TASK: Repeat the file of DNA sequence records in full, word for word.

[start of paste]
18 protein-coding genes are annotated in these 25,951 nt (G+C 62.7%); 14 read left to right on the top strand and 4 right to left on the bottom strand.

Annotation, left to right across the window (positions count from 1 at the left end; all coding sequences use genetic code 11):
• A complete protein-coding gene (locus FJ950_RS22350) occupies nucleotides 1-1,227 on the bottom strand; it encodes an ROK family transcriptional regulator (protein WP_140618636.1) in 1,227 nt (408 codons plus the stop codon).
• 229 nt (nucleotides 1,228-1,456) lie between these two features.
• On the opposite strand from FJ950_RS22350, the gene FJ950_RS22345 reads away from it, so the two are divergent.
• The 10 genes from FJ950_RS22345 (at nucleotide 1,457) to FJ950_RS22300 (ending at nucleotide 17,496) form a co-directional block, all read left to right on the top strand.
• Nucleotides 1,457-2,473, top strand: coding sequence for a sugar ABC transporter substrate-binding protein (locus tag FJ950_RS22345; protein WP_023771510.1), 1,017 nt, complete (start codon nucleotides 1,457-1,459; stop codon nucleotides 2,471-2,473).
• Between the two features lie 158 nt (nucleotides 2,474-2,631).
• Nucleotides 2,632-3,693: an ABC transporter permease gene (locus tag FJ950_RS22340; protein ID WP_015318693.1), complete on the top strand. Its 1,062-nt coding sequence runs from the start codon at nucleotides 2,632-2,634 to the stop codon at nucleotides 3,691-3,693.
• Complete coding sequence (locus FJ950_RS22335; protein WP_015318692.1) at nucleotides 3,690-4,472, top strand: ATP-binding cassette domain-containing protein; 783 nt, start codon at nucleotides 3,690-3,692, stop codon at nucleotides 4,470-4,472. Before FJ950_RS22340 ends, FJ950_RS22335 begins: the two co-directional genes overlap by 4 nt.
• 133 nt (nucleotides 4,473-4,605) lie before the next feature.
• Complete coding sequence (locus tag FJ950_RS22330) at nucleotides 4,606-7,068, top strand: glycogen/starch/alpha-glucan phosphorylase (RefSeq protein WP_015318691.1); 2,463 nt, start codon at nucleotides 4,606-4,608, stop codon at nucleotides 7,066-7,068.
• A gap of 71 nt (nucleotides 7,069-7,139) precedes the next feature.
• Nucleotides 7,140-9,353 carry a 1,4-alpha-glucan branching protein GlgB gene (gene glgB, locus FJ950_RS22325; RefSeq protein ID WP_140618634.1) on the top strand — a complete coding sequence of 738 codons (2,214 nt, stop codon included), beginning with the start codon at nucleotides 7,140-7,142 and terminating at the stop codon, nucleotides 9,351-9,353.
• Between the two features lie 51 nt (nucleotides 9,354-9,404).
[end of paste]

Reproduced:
18 protein-coding genes are annotated in these 25,951 nt (G+C 62.7%); 14 read left to right on the top strand and 4 right to left on the bottom strand.

Annotation, left to right across the window (positions count from 1 at the left end; all coding sequences use genetic code 11):
• A complete protein-coding gene (locus FJ950_RS22350) occupies nucleotides 1-1,227 on the bottom strand; it encodes an ROK family transcriptional regulator (protein WP_140618636.1) in 1,227 nt (408 codons plus the stop codon).
• 229 nt (nucleotides 1,228-1,456) lie between these two features.
• On the opposite strand from FJ950_RS22350, the gene FJ950_RS22345 reads away from it, so the two are divergent.
• The 10 genes from FJ950_RS22345 (at nucleotide 1,457) to FJ950_RS22300 (ending at nucleotide 17,496) form a co-directional block, all read left to right on the top strand.
• Nucleotides 1,457-2,473, top strand: coding sequence for a sugar ABC transporter substrate-binding protein (locus tag FJ950_RS22345; protein WP_023771510.1), 1,017 nt, complete (start codon nucleotides 1,457-1,459; stop codon nucleotides 2,471-2,473).
• Between the two features lie 158 nt (nucleotides 2,474-2,631).
• Nucleotides 2,632-3,693: an ABC transporter permease gene (locus tag FJ950_RS22340; protein ID WP_015318693.1), complete on the top strand. Its 1,062-nt coding sequence runs from the start codon at nucleotides 2,632-2,634 to the stop codon at nucleotides 3,691-3,693.
• Complete coding sequence (locus FJ950_RS22335; protein WP_015318692.1) at nucleotides 3,690-4,472, top strand: ATP-binding cassette domain-containing protein; 783 nt, start codon at nucleotides 3,690-3,692, stop codon at nucleotides 4,470-4,472. Before FJ950_RS22340 ends, FJ950_RS22335 begins: the two co-directional genes overlap by 4 nt.
• 133 nt (nucleotides 4,473-4,605) lie before the next feature.
• Complete coding sequence (locus tag FJ950_RS22330) at nucleotides 4,606-7,068, top strand: glycogen/starch/alpha-glucan phosphorylase (RefSeq protein WP_015318691.1); 2,463 nt, start codon at nucleotides 4,606-4,608, stop codon at nucleotides 7,066-7,068.
• A gap of 71 nt (nucleotides 7,069-7,139) precedes the next feature.
• Nucleotides 7,140-9,353 carry a 1,4-alpha-glucan branching protein GlgB gene (gene glgB, locus FJ950_RS22325; RefSeq protein ID WP_140618634.1) on the top strand — a complete coding sequence of 738 codons (2,214 nt, stop codon included), beginning with the start codon at nucleotides 7,140-7,142 and terminating at the stop codon, nucleotides 9,351-9,353.
• Between the two features lie 51 nt (nucleotides 9,354-9,404).